Roadrunner Theatre: Catch a Great Chase Scene
Mike Blair, camera in hand, waits out summer’s speediest performer near his home in Pratt, Kansas.
The outdoors is an endless source of natural theatre. Roadrunners are among the most interesting performers. These long-tailed rural sprinters prefer running to flight, and they can run up to 17mph. Their short wings are not built for sustained air travel but serve them well in gymnastic escapes and dashes to capture food. Roadrunners eat lizards, small snakes, grasshoppers, small birds ““ anything they can swallow. Most of their food is taken in well-coordinated ground attacks that may culminate in amazing leaps to snatch escaping victims from the air. Grasshoppers and birds, beware.
Personalities vary greatly. Some roadrunners are curious and tame, allowing a
human to approach quite closely. I've heard stories where roadrunners actually enter a house through an open door or fly onto the seat of a tractor while a farmer worked nearby.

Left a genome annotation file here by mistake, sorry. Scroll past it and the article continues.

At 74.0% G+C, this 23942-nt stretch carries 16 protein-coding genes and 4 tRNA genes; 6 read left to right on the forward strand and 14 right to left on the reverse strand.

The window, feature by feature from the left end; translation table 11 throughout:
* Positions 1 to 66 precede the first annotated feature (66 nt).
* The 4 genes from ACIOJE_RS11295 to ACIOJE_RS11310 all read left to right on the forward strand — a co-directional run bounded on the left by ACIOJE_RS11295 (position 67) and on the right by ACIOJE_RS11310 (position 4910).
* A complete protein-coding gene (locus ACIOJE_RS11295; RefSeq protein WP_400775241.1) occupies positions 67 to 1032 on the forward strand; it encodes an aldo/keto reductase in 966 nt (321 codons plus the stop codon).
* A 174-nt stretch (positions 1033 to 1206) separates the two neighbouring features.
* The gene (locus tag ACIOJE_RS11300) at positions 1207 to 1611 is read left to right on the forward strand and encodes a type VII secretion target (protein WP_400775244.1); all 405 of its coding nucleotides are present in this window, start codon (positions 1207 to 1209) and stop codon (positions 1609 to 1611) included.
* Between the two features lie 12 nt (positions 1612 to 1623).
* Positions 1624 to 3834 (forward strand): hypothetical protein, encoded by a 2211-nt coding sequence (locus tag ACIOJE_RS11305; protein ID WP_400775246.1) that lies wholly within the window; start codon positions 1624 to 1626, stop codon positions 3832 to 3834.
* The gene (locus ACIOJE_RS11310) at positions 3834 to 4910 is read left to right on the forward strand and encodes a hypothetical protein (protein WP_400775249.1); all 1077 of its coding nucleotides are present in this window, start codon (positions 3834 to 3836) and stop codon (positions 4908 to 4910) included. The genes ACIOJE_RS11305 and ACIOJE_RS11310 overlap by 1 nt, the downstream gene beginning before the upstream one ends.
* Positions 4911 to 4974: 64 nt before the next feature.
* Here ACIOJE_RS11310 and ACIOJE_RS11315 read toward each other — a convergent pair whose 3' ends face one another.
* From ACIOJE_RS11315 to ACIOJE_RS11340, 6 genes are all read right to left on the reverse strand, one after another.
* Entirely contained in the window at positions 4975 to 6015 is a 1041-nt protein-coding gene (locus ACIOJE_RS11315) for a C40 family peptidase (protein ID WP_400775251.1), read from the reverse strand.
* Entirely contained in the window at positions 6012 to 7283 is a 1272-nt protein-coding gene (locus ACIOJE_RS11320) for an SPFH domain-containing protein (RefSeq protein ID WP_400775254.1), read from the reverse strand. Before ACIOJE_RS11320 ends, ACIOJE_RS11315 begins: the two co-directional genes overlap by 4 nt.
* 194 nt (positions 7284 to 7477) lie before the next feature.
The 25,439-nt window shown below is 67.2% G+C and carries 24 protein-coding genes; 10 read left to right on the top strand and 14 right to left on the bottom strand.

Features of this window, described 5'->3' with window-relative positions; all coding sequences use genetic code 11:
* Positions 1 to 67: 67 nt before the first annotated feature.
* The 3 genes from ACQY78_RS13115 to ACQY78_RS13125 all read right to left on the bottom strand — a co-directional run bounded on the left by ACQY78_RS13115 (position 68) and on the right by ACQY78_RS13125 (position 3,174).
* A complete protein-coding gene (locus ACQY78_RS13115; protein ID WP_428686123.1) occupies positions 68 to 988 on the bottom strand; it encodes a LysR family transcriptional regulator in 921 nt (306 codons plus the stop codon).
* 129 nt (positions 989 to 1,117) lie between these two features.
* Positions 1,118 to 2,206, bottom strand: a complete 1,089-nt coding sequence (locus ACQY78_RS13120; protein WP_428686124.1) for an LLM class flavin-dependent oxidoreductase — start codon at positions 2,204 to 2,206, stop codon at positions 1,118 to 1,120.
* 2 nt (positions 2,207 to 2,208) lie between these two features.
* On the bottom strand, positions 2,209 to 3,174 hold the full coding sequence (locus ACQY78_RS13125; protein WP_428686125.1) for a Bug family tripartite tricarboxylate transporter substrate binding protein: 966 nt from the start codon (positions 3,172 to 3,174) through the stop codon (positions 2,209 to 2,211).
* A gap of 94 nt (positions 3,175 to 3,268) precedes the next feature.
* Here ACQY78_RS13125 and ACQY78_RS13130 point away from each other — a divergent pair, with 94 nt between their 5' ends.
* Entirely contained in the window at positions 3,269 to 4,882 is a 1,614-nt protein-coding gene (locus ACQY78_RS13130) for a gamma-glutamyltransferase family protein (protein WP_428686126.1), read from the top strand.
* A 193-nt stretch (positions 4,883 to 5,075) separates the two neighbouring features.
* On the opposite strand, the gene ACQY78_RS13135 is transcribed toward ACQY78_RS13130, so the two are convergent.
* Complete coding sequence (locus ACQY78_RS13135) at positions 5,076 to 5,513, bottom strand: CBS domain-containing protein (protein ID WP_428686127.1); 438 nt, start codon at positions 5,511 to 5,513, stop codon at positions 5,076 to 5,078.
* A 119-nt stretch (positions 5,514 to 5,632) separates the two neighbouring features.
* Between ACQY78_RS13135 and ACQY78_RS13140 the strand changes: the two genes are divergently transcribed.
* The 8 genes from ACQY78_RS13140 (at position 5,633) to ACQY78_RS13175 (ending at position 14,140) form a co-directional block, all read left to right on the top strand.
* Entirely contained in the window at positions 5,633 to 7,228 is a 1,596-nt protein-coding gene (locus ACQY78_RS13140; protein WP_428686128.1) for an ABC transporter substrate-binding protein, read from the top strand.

The roadrunners I've filmed this week? Spooky as all get-out. Drive down a country road they were hunting, and immediately they would dive into the brush. They've been particularly shy around blinds or vehicles within sight of their nest, even when parked at some distance away. My best photos were taken from a blind gradually accepted over time. Summer is a season of plenty for roadrunners.
Roadrunner with lizard
Photo: Courtesy of Mike Blair
Ninety percent of their diet is animal matter. Even in winter, roadrunners scratch through the duff to find insects and arthropods, though they will eat grains and seeds to sustain them. Of all prey species, though, snakes and lizards are most impressive. Summer lizards possess blinding speed, not unmatched by the keen-eyed roadrunner. Watch a chase through clumps of sandsage, and you'll see a spectacular display of predation ““ usually ending with a limp lizard in the beak of its hunter.